“I like Gov. Pence. I think it’s an excellent choice. He’s a known quantity. I worked with him in Congress. I found him a conservative Republican, but a very reasonable person, interested in policy. And I’m glad that he’s had a chance to be governor because governors have a very different job than members of Congress, they have to solve problems, they have to be practical. ... What he did on school choice, on universities ... I thought represented a very practical point of view for a conservative leader. So I like him, I’m glad he’s there. I think he adds a lot to the ticket.”
Who would Alexander like to see as Trump’s education secretary?
“Someone who cares about children and will implement the new education law the way we wrote it, instead of trying to recreate the national school board that we tried to undo. You could pick any one of a number of people. There are a lot of good Republican governors out there who have a background in education who would be well-suited to take this new law over the next several years and lead the states, not mandate the states, to work on higher standards, better teaching and real accountability.
“All of the good ideas are in the states and in the school districts, not in Washington, and we need a new education secretary who understands that. ... Unfortunately the current Education Department seems not to understand it.”
Could he name a name? Give any suggestions?
He demurred, although he did mention he thinks there are also some good GOP state chiefs who could head up the Education Department. (No names on that either, sorry.)
Should Clinton get elected, she’s talked a lot about “free college"—of making public universities, or making public college free to many low- and moderate-income families. The Higher Education Act is the next big federal education bill to come up. Does Alexander think he could work with Clinton on something like that?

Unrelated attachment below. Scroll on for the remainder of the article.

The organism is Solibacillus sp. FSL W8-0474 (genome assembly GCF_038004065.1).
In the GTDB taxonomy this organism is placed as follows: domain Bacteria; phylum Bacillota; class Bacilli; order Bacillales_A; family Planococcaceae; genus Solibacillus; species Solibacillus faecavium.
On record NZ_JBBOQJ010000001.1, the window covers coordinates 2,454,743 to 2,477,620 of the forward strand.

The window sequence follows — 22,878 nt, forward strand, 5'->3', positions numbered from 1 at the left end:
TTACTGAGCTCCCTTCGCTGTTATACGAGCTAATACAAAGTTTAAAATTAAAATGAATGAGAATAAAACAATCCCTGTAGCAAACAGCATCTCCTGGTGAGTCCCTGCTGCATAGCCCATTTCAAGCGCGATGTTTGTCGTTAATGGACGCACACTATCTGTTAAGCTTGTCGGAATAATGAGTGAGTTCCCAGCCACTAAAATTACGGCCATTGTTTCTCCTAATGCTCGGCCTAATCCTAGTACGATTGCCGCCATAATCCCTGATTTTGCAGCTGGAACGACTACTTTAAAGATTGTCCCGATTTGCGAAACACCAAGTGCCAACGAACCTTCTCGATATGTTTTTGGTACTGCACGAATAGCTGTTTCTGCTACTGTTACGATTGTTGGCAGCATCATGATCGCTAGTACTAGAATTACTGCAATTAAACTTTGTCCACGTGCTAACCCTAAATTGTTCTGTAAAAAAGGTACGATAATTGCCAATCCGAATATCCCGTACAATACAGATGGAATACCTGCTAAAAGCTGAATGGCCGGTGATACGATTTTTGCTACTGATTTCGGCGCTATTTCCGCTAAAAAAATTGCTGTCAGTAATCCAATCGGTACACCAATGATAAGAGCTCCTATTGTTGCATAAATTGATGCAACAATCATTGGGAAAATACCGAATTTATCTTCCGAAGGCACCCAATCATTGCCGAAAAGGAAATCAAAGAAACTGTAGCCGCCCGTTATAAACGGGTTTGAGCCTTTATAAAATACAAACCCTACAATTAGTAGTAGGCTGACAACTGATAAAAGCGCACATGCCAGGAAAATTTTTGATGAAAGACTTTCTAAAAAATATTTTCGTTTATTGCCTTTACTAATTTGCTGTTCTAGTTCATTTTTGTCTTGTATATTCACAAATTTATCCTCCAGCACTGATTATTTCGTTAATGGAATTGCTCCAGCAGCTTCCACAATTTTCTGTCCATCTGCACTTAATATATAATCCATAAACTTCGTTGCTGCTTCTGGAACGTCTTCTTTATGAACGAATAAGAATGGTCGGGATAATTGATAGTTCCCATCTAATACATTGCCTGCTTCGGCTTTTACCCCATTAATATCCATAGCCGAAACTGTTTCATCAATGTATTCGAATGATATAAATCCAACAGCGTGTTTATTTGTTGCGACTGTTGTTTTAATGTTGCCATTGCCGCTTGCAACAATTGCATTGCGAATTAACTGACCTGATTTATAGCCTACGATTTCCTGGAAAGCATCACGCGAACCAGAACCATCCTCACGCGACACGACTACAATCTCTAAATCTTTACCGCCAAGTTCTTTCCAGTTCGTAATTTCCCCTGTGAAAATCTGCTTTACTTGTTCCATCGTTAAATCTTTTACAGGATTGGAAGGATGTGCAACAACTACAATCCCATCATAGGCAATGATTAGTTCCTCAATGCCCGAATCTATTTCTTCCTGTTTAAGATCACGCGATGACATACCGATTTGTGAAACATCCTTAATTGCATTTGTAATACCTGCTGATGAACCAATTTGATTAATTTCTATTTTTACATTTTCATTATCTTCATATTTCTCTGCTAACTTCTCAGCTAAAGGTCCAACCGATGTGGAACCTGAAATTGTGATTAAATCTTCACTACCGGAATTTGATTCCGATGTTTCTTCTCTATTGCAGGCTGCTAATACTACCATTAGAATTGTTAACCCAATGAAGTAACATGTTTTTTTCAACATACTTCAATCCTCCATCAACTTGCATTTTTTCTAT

“If I’m the chairman or the ranking member of the education committee, my job is to work with the president. But [free college is] that’s the wrong approach. I think she’s just trying to catch up with Bernie Sanders and get his voters in a general election.”
A better way to go, according to Alexander, would be Tennessee’s plan, which offers two years of free community college to every high school graduate, combined with mentoring, counseling, and a requirement for community service.
“I don’t see any way the federal government can afford the Sanders-Clinton philosophy that everything is free from Washington, nor do I think it’s the best approach.”
Why does he think education has gotten so little attention in this presidential campaign, compared to past years?
“Elections are about peace and prosperity. ... The solution to the prosperity problem, every governor knows, has a lot to do with education. ... Everyone talks about one thing: How do I get more trained workers” for the jobs that need to be filled.
Photo: U.S. Sen. Lamar Alexander, R-Tenn. (Swikar Patel/Education Week)